Theory of Attachment


Theory of Attachment

Emotional Development

Identifies how a person begins to feel about and value themselves and other people. This becomes emotional literacy and empathy.

Emotional development begins with attachments which an infant forms to their main care-giver. A child that forms strong-attachments to their main care-giver can in turn have a positive self image and a good self esteem.

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Theory of Attachment

Key Terms

Emotional Literacy: The ability to recognise, understand and appropriately express emotions. It is essential for forming positive social relationships.

Empathy: The abilty to identify with or understand another's situation or feelings.

Attachment: A strong emotional connection between a child and caregiver. It is argued that these attachments form our first stages of emotional and social development.

Self Image: The way an individual sees themselves, their mental image of themselves.

Self-Concept: How we see and feel about ourselves, seeing ourselves as a unique individual.

Self-esteem: How a person feels about themselves, self-worth or pride.

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Theory of Attachment

John Bowlby

  • John Bowlby is noticeable for his interest in child development and for his pioneering work in attachment theory.
  • Referred to attachment as a deep and enduring emotional bond that connects the child to their primary care giver.
  • In the 1930's Bowlby whilst working with emotionally disturbed children, looked at their relationship with the mother. Bowlby linked the importance of social, emotional and cognitive development to the relationship that the child had with their mother.
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Theory of Attachment

John Bowlby

  • Infants fiorm attachments because it is biologically programmed to do so
  • Infants display social releasers such as smiling and crying, which increase their chances of receiving care
  • Babies therefore have an 'attachment gene'
  • Infants have a need to seek close proximity especially when under stress or threat
  • Infants stay close to their care givers for food, protection and love making them feel safe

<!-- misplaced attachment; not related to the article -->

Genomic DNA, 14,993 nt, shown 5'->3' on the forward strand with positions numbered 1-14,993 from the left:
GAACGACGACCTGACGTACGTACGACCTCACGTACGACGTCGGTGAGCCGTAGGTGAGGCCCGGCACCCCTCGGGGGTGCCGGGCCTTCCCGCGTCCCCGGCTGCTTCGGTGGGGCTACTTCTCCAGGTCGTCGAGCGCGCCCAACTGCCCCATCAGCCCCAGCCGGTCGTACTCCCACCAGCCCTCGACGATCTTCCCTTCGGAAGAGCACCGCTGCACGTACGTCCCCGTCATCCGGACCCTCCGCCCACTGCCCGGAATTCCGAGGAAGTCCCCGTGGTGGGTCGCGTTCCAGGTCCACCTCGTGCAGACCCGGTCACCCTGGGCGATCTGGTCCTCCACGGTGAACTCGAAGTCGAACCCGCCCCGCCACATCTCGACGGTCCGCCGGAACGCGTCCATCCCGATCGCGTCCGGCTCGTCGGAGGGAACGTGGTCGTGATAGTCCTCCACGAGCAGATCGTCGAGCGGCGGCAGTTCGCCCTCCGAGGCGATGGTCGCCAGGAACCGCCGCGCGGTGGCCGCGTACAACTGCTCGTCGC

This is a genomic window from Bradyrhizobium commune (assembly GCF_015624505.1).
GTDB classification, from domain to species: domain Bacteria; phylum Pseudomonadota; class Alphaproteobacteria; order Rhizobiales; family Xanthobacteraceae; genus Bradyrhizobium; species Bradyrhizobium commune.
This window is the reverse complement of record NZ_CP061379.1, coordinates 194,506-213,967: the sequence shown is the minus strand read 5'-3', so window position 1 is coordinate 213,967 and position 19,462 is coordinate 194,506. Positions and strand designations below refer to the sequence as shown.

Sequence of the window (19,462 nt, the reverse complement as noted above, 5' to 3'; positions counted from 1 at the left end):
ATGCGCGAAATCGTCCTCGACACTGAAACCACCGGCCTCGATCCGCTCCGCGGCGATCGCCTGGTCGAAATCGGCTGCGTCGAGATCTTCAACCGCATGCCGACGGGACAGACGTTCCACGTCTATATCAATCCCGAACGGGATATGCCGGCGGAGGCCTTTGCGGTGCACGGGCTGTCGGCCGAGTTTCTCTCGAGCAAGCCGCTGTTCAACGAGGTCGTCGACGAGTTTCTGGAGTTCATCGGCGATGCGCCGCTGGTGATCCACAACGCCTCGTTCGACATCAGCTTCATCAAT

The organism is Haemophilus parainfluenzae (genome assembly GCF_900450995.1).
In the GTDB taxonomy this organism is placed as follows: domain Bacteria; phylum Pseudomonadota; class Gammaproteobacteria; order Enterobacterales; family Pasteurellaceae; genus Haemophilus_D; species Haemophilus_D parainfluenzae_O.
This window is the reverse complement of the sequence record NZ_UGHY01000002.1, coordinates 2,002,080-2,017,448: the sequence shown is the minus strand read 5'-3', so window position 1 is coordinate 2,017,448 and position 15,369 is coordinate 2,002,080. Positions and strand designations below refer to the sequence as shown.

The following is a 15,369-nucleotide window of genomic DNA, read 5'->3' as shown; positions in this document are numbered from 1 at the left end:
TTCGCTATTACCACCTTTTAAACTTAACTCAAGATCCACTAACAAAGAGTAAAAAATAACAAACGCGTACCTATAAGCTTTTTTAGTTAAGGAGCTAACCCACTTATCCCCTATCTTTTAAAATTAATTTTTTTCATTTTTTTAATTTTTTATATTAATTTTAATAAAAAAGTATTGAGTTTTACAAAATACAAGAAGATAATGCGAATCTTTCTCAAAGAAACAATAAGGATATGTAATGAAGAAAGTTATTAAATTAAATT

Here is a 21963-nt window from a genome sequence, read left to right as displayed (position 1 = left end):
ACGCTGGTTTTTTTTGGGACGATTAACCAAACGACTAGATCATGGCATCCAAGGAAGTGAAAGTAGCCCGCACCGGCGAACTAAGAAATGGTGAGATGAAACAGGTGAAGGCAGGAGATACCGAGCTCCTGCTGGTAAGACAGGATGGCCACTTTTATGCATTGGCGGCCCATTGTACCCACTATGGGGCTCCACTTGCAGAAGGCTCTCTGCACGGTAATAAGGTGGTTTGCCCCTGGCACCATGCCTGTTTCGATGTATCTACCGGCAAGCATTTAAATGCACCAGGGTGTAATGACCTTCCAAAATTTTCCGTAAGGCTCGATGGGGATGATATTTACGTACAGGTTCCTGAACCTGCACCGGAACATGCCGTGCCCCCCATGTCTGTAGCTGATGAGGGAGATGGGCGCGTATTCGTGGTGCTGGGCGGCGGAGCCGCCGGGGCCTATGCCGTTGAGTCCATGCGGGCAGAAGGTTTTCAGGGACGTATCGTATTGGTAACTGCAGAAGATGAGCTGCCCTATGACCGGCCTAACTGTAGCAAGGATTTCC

• Separation at an early age from the primary care giver leads to separation anxiety
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Theory of Attachment

John Bowlby - Critics

  • Rutter states that Bowlby oversimplified the theory of attachment and argued that maternal deprivationin itself may not lead to long-term issues.
  • Rutter suggests that privation is more damaging. Privation happens when children do not have the opportunity to form attachments or have poor attatchments caused by a lack of social or intellectual stimulation.
  • Bowlby believed attachment is a natural biological process, whilst others suggest that it is learned behaviour influenced by external factors such as environment, culture or the baby's temperament.
  • Shaffer and Emerson (1964) suggested that babies are more likely to form sound attachments to care givers who respond effectively (positively) to their signals.
  • This is not necessarily the person they spend the most time with (sensitive responsiveness)
  • Therefore, playing and communicating with the child is the single most important factor in attachment.
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Theory of Attachment

Benefits of Attrachment:

Attachment to main caregiver mean that the child will feel securely loved and have a sense of belonging.

Care givers should ensure that children have the physical, mental and emotional encouragement to develop healthy.

Secure attachments in childhood can lead to happier and healthier attachments with others in the future.

How could a lack of attachments impact development?